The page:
Most people seem to shy away from files, but I really love using them.  They can actually remove aluminum remarkably quickly, and you can basically sculpt the metal with files.  It's much more freeform than other machining, which is really refreshing.

And here's the body post filing and sanding:

And here it is assembled.  Yes, that's a carbon fiber pickup cover.  There were some sheets of if lying around, and I thought the contrast with all the shiny metal would be nice.  I don't have any good pictures of winding the pickup, but I just took a big neodymium bar magnet, glued plastic flanges on the front and back, stuck it to a piece steel of stock in the lathe, and put several thousand turns of 36 gauge magnet wire around it.

Side by side with the gourd ukulele:

Here's a pile of nicer pictures:

The only unfinished bit is the headphone jack for plugging it in.  When I get back to a machine shop I'll make a nice cover for it, but right now the jack is just heatshrinked and stuffed into its cavity in the body.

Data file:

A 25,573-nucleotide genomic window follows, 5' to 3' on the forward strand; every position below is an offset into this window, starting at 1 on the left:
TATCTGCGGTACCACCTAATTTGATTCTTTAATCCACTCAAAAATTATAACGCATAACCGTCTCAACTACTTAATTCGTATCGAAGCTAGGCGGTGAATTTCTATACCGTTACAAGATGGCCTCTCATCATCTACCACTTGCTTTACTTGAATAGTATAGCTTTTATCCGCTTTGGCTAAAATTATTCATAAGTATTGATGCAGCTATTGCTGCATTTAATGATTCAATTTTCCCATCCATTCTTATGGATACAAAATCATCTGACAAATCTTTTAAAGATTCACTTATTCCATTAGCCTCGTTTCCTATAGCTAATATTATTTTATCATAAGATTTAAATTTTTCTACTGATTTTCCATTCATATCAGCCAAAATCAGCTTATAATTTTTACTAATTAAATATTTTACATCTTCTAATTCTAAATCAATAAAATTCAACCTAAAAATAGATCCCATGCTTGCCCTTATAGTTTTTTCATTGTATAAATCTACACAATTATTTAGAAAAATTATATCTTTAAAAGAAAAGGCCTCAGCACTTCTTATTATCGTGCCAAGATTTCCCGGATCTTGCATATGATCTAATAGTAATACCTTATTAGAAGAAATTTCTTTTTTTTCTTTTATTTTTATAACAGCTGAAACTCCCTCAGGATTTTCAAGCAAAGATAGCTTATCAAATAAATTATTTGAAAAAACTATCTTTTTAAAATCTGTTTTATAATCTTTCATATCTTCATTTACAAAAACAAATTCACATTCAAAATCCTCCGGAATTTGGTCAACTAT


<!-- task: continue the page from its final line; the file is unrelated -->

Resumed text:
Perhaps a clip of it in-action will follow soon.  I don't have a proper guitar amplifier, so I've just been plugging it into whatever set of speakers is nearby.  A headphone amp for it would be nice, so I can play without bothering people.


  1. I would love one of these! Can you build me one? How much??

    1. I put a lot of hours into this instrument, and chances are it would cost way more than you'd want to pay if I charge fairly to build another one. Feel free to get in touch over email (benkatz at mit dot edu) if you're seriously interested though.

  2. Did you do anything to the frets after the cnc (leveling ect)? It looks really interesting

    1. I didn't adjust the frets, but I tweaked the height of the nut at the top later.

  3. I'd love to hear it. How about a sound clip?

  4. Hey Ben! What a great project! You have just demonstrated what the human mind is capable of accomplishing when there is a strong will to motivate it. Thanks for sharing what you have done and especially for all of the excellent photos with the accompanying descriptions. However, there is still the most important question that begs for an answer: Did it work? How does it sound?

  5. Very cool--you should post a youtube videoplaying it.